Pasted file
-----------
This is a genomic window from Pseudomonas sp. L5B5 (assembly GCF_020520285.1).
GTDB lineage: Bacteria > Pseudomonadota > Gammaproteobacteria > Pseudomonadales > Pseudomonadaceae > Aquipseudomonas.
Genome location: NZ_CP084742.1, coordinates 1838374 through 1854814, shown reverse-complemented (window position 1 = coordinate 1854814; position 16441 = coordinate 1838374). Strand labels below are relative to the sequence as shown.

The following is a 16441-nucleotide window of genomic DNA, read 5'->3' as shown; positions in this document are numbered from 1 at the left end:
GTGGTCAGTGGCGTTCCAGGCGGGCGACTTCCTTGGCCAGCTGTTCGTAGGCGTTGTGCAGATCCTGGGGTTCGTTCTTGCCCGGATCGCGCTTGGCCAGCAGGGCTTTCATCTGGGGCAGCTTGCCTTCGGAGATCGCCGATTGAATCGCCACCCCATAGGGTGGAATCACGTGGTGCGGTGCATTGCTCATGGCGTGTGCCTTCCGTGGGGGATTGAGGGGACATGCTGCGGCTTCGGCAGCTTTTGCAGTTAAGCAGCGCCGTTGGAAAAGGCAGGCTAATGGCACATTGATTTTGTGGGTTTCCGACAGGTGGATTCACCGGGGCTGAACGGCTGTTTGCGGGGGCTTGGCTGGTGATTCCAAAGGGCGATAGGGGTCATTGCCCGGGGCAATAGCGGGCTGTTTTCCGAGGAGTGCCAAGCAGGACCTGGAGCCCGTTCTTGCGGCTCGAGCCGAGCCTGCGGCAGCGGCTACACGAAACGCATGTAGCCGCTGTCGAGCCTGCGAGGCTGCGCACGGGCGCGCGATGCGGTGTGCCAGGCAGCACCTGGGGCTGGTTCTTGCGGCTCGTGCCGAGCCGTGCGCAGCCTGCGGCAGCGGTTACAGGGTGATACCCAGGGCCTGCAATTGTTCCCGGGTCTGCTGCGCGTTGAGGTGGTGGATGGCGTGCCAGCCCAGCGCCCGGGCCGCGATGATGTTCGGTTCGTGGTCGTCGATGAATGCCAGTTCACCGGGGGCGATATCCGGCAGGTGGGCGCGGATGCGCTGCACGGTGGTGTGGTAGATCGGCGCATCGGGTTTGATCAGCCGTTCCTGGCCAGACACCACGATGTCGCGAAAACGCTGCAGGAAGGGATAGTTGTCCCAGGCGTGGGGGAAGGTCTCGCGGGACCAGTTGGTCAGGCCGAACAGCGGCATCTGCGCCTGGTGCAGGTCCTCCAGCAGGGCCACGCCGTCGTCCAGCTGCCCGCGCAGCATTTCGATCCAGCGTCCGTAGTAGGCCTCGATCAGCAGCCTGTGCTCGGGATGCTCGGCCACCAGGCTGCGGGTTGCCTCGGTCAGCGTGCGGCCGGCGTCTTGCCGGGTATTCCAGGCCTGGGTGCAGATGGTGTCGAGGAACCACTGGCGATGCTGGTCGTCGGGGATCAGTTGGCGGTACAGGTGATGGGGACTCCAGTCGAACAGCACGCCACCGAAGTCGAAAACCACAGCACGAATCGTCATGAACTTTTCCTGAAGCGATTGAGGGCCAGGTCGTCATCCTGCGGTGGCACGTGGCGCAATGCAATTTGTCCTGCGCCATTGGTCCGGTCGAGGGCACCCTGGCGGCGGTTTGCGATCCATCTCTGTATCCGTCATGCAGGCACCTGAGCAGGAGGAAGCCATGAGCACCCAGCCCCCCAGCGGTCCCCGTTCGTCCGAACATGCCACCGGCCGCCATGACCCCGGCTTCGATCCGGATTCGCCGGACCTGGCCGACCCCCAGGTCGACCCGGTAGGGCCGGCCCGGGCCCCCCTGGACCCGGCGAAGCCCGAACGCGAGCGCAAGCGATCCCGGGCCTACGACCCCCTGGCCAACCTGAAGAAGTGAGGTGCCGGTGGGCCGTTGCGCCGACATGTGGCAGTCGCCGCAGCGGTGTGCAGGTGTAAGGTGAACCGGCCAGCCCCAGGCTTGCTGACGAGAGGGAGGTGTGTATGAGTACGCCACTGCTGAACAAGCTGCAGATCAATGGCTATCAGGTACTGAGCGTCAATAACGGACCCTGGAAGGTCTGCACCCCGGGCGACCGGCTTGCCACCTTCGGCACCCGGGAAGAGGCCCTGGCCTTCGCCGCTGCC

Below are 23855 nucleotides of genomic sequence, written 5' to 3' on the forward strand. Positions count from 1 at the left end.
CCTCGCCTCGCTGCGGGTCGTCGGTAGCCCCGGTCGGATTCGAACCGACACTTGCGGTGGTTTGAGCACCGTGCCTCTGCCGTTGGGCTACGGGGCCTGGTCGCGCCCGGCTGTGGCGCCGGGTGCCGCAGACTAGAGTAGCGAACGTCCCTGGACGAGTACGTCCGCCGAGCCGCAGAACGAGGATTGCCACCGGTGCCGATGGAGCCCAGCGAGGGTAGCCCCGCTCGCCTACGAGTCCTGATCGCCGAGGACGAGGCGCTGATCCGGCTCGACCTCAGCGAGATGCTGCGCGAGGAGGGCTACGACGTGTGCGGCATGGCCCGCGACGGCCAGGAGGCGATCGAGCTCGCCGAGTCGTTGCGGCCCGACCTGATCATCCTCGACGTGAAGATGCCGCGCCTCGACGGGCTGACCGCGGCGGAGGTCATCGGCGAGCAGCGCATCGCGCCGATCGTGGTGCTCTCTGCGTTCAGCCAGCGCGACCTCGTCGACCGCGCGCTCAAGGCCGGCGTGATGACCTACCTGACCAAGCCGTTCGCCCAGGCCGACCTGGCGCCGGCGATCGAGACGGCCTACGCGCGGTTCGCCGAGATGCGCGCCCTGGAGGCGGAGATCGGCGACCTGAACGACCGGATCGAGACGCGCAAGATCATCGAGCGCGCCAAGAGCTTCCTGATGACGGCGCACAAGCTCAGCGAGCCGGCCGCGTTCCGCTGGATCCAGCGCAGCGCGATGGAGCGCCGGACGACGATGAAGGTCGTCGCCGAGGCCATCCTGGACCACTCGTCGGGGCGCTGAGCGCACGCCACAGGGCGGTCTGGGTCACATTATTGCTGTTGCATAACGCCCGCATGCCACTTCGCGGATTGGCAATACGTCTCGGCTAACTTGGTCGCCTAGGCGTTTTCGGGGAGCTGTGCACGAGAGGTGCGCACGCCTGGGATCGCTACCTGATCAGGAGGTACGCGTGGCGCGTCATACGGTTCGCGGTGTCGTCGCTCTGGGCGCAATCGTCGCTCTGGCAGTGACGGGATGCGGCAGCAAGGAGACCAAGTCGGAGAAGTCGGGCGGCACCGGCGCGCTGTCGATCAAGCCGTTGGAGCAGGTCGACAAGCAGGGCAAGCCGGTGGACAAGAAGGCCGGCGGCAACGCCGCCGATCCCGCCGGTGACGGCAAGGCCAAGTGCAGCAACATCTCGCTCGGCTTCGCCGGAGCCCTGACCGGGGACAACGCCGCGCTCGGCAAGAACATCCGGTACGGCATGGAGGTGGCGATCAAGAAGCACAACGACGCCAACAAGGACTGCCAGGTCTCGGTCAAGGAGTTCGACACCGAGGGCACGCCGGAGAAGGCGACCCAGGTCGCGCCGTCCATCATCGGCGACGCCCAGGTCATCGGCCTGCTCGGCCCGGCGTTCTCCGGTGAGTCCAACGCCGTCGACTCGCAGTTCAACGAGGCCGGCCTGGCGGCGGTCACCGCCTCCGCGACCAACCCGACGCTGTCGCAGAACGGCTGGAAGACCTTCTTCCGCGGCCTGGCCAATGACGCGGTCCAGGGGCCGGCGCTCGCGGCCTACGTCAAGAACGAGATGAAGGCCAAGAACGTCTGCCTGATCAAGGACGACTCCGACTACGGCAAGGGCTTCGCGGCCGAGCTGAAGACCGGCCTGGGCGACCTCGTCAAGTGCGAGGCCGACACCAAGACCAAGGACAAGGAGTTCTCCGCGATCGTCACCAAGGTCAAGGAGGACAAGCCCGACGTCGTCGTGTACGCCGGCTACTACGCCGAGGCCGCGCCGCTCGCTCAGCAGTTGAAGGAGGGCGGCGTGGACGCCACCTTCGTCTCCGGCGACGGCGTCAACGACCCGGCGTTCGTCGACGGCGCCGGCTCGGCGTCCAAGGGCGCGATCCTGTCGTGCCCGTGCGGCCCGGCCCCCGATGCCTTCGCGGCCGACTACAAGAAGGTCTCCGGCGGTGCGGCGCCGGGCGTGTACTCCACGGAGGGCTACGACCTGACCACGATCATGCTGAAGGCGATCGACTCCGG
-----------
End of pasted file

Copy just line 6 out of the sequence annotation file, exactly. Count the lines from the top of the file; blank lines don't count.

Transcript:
Below are 23855 nucleotides of genomic sequence, written 5' to 3' on the forward strand. Positions count from 1 at the left end.